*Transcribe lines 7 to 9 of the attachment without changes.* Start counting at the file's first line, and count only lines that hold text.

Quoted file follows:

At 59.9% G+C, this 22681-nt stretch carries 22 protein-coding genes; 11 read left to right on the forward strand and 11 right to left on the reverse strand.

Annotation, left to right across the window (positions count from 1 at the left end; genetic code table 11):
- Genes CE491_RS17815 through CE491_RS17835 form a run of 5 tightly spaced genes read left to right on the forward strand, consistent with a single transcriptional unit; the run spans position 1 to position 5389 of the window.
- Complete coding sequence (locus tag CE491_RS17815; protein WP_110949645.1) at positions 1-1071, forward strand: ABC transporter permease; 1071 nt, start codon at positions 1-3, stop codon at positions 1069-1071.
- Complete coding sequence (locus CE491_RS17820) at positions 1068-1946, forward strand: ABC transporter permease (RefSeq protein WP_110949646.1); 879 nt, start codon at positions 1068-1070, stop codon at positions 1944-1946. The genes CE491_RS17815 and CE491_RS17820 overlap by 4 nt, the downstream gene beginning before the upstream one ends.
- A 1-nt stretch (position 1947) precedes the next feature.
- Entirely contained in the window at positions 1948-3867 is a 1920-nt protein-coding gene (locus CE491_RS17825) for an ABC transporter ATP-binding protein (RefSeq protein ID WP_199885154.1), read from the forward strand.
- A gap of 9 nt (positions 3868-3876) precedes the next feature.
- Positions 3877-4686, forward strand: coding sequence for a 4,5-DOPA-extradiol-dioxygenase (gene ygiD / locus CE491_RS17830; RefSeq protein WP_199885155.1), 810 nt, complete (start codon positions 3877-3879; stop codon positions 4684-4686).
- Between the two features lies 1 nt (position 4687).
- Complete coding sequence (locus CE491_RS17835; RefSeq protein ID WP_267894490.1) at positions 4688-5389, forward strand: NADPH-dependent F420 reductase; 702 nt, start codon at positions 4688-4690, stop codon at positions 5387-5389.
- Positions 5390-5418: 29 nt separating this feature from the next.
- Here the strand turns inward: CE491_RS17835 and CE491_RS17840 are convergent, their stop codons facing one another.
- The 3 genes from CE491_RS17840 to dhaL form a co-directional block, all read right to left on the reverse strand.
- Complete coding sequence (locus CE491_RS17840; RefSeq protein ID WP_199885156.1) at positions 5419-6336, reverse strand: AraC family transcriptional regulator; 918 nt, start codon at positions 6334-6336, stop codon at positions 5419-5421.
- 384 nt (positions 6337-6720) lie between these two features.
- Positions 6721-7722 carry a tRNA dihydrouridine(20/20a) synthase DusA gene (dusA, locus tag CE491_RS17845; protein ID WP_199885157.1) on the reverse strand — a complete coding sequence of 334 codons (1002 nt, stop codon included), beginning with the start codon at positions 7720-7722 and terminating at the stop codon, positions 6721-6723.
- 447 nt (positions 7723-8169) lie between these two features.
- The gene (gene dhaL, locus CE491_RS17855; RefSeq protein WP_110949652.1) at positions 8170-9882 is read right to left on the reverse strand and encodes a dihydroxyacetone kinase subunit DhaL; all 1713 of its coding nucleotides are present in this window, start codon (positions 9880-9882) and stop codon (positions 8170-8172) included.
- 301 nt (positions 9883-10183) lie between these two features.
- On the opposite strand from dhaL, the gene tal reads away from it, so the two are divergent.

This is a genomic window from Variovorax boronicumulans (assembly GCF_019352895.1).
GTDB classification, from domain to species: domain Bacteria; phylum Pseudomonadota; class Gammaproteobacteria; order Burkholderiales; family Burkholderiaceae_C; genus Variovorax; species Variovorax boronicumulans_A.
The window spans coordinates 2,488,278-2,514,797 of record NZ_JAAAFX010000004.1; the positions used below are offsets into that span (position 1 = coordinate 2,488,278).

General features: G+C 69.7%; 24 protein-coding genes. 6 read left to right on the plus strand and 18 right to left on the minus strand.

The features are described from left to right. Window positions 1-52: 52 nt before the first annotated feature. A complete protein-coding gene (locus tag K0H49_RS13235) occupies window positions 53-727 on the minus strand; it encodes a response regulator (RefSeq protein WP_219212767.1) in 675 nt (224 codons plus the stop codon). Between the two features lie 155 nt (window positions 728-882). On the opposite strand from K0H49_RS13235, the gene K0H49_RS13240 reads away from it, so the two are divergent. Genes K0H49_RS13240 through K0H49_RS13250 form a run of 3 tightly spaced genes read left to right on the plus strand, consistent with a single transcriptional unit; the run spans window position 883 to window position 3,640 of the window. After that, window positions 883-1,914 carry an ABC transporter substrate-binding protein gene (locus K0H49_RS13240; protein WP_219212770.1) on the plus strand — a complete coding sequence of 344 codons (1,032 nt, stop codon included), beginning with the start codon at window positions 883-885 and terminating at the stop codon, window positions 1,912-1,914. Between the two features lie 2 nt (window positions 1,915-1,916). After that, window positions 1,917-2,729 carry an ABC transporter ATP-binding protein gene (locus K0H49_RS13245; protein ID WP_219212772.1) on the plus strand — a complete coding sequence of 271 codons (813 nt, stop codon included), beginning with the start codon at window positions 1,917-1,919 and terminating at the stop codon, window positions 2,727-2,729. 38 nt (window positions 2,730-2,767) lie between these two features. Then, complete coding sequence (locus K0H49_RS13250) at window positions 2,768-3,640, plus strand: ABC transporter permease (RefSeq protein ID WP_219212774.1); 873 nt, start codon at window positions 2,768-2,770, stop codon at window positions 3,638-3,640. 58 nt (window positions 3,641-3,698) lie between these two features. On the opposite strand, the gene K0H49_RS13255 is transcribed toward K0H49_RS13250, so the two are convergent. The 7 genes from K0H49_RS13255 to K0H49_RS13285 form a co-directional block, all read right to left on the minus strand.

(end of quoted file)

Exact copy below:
- Entirely contained in the window at positions 1948-3867 is a 1920-nt protein-coding gene (locus CE491_RS17825) for an ABC transporter ATP-binding protein (RefSeq protein ID WP_199885154.1), read from the forward strand.
- A gap of 9 nt (positions 3868-3876) precedes the next feature.
- Positions 3877-4686, forward strand: coding sequence for a 4,5-DOPA-extradiol-dioxygenase (gene ygiD / locus CE491_RS17830; RefSeq protein WP_199885155.1), 810 nt, complete (start codon positions 3877-3879; stop codon positions 4684-4686).